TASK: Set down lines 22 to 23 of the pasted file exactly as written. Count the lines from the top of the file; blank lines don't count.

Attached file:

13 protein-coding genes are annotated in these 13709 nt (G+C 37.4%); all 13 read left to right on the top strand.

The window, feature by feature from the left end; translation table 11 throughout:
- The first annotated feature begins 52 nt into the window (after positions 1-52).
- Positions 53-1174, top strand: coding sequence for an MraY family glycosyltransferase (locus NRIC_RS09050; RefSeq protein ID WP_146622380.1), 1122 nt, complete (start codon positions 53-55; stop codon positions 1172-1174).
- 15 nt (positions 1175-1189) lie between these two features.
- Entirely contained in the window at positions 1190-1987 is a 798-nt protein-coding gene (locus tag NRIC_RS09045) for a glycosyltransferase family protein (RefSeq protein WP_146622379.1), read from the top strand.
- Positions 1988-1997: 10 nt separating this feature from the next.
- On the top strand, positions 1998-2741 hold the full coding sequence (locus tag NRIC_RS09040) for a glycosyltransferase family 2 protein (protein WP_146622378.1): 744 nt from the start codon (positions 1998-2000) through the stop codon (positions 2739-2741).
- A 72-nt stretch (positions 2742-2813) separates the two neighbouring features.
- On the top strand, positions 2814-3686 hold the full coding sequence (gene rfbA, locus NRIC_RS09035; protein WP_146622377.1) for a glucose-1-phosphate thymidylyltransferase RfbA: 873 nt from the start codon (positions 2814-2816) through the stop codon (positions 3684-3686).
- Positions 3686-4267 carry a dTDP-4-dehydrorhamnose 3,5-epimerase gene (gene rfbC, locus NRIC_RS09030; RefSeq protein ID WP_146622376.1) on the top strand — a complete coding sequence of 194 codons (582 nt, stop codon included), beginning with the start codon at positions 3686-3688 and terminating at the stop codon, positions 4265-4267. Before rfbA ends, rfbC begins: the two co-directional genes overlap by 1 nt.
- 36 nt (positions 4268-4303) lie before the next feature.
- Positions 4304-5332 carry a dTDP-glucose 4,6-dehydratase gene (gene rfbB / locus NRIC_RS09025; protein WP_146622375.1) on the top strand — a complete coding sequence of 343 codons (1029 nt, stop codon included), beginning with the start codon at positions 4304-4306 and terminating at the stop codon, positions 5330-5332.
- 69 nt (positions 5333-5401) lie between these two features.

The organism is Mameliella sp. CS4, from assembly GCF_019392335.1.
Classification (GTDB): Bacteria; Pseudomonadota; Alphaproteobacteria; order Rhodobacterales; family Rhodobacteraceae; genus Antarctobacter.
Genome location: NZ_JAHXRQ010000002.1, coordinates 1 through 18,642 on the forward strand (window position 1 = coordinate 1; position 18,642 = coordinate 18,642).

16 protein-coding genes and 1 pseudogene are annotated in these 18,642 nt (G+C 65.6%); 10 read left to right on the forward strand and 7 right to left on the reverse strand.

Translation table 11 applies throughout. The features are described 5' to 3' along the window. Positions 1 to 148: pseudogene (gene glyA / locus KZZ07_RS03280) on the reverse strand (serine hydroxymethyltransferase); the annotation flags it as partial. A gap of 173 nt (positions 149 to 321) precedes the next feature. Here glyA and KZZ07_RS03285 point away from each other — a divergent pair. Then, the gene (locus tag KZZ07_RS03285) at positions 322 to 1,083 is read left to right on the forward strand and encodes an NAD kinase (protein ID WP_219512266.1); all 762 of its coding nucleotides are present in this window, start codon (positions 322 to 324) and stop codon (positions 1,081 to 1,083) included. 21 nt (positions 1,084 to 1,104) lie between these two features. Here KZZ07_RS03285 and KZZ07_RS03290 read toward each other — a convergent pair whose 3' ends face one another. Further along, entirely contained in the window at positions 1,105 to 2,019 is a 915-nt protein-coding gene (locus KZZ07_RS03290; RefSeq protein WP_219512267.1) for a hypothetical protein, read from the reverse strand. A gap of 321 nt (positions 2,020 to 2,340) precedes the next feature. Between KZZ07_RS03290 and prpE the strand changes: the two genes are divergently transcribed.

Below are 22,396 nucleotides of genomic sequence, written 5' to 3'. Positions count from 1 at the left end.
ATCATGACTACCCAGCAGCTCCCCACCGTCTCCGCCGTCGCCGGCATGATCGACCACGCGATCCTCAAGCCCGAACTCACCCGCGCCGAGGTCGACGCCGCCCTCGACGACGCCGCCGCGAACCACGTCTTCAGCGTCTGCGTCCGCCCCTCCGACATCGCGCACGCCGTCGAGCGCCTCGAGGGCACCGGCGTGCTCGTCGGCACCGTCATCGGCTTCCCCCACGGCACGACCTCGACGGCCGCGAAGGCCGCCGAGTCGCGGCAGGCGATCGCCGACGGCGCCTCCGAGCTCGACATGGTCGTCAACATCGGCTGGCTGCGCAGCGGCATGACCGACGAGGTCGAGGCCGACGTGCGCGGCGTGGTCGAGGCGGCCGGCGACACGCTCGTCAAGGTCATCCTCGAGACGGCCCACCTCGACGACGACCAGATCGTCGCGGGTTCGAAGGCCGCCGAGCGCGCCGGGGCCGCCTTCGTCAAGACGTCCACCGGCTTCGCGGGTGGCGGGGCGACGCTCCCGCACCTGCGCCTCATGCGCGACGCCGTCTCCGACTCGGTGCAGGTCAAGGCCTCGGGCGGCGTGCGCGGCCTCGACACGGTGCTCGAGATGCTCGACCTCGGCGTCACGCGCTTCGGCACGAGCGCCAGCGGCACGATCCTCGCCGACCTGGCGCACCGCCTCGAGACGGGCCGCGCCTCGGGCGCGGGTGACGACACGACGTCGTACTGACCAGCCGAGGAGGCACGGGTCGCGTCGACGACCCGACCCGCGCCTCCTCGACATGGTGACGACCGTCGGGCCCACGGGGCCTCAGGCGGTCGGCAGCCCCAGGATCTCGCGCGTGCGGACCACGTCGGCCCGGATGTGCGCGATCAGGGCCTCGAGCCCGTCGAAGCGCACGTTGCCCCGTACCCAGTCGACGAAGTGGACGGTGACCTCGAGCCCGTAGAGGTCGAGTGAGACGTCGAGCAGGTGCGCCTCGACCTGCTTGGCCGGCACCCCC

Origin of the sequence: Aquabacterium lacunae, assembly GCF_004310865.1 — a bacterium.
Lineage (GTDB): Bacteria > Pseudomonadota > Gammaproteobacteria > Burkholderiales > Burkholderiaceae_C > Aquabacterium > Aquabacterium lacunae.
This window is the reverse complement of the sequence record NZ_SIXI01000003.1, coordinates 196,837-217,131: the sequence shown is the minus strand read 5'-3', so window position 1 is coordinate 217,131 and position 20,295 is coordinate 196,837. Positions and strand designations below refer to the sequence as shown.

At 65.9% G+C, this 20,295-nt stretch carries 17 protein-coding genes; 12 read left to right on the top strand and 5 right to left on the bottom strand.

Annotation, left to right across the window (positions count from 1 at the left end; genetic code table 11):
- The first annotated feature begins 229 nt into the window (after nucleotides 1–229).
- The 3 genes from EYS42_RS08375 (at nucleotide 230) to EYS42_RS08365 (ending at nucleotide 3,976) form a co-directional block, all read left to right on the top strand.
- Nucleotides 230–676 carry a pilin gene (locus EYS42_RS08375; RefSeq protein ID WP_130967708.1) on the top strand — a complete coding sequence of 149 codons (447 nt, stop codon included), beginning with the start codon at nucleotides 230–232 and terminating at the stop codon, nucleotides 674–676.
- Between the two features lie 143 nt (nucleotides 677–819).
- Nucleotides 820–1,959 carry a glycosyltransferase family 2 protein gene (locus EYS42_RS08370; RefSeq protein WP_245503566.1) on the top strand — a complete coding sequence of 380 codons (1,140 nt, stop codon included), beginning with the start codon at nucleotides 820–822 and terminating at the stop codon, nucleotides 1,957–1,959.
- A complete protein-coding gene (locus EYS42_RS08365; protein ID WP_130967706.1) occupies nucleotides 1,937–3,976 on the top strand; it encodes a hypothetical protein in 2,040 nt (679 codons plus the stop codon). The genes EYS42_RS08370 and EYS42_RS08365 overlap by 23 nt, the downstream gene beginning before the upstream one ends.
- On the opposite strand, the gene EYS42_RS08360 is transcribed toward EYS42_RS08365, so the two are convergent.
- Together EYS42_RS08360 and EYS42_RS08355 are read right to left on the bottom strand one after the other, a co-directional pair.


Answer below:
Origin of the sequence: Aquabacterium lacunae, assembly GCF_004310865.1 — a bacterium.
Lineage (GTDB): Bacteria > Pseudomonadota > Gammaproteobacteria > Burkholderiales > Burkholderiaceae_C > Aquabacterium > Aquabacterium lacunae.